DJ Carbon Hits Record Highs on Speculative Action, Winter Weather
By David Hodari
Credits tied to carbon emissions have hit fresh record highs this week on a combination of speculative action and seasonal demand for heating.
The price of carbon credits, used by European governments to slash greenhouse gases and traded by hedge funds, have jumped 16% so far this week. They were last up 2.4% on the Intercontinental Exchange at EUR38.15 a ton of carbon dioxide emitted--equivalent to $45.68, having hit record highs earlier in the day.
"Positive sentiment on the financial markets, the retreat of short sellers [and] extremely optimistic price forecasts from some analysts and hedge funds," have helped push prices higher, with the market moving "in line with the old adage of 'boom nourishes boom'," says Eugen Weinberg, head of commodities research at Commerzbank.
Carbon's recent climb (https://www.wsj.com/articles/carbon-prices-jump-despite-record-drop-in-emissions-11608814801) follows a period of increased winter demand for natural gas, with cold weather in Asia and a lack of available storage sending buyers from the region piling into the market, according to Trevor Sikorski, head of natural gas and energy transition research at consulting firm Energy Aspects.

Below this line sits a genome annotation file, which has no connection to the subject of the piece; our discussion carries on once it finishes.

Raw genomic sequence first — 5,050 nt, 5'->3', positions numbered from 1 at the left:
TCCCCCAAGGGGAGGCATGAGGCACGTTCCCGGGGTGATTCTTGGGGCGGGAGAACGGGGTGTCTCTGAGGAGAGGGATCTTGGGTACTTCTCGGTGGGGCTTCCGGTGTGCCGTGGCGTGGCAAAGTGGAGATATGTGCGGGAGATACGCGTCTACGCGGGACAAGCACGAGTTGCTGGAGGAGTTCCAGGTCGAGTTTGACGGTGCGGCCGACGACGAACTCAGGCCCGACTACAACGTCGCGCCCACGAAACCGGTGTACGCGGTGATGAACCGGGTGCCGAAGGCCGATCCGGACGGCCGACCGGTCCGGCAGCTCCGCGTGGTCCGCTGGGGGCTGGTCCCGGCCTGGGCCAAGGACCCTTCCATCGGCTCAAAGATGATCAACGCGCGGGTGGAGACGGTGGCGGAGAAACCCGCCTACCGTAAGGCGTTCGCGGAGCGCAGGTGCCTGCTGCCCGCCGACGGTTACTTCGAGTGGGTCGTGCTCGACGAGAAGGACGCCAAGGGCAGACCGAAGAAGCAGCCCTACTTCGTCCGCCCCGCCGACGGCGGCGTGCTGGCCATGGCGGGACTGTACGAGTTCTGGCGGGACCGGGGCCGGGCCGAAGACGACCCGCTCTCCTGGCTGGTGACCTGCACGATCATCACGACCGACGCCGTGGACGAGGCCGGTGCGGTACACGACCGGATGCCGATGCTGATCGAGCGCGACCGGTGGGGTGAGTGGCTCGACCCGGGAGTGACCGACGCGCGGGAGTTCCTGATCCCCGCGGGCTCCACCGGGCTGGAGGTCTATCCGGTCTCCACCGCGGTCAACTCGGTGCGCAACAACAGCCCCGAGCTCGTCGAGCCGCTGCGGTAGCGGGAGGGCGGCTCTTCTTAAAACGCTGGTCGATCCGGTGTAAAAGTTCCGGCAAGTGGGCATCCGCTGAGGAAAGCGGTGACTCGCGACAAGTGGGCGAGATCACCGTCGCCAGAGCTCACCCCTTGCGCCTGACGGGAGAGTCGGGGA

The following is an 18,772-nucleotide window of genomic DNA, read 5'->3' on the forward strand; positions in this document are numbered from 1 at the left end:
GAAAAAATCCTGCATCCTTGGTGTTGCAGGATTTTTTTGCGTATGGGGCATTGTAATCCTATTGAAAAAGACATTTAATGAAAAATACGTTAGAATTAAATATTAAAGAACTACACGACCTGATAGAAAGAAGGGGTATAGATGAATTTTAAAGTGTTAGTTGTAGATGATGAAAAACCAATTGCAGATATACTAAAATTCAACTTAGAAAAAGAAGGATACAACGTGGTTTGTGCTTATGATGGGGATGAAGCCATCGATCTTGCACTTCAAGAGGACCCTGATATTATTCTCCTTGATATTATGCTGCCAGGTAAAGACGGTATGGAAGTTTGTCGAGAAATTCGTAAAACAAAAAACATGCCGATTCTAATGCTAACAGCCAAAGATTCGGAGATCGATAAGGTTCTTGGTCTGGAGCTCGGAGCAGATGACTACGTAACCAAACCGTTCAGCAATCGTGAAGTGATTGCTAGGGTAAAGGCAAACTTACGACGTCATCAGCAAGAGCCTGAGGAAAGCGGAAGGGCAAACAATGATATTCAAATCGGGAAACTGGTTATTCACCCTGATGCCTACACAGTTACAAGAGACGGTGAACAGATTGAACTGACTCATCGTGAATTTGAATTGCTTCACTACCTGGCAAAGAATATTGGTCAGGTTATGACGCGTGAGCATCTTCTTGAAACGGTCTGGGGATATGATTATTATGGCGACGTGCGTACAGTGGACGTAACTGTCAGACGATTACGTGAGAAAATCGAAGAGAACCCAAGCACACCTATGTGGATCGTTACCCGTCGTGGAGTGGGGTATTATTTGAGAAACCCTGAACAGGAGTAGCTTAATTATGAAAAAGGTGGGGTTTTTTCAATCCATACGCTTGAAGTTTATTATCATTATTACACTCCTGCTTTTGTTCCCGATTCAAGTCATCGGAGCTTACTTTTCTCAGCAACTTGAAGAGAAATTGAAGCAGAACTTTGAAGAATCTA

Higher gas prices should spur electricity generators to switch to cheaper, dirtier coal. But because coal releases twice as much carbon as gas, power plants need more credits to use it, boosting carbon credit prices. Still, gas prices have softened in recent days as that demand has eased.
With seasonal and speculative factors--rather than supply and demand fundamentals--behind carbon's rise, prices should fall in the short term, analysts say.
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February 05, 2021 06:12 ET (11:12 GMT)
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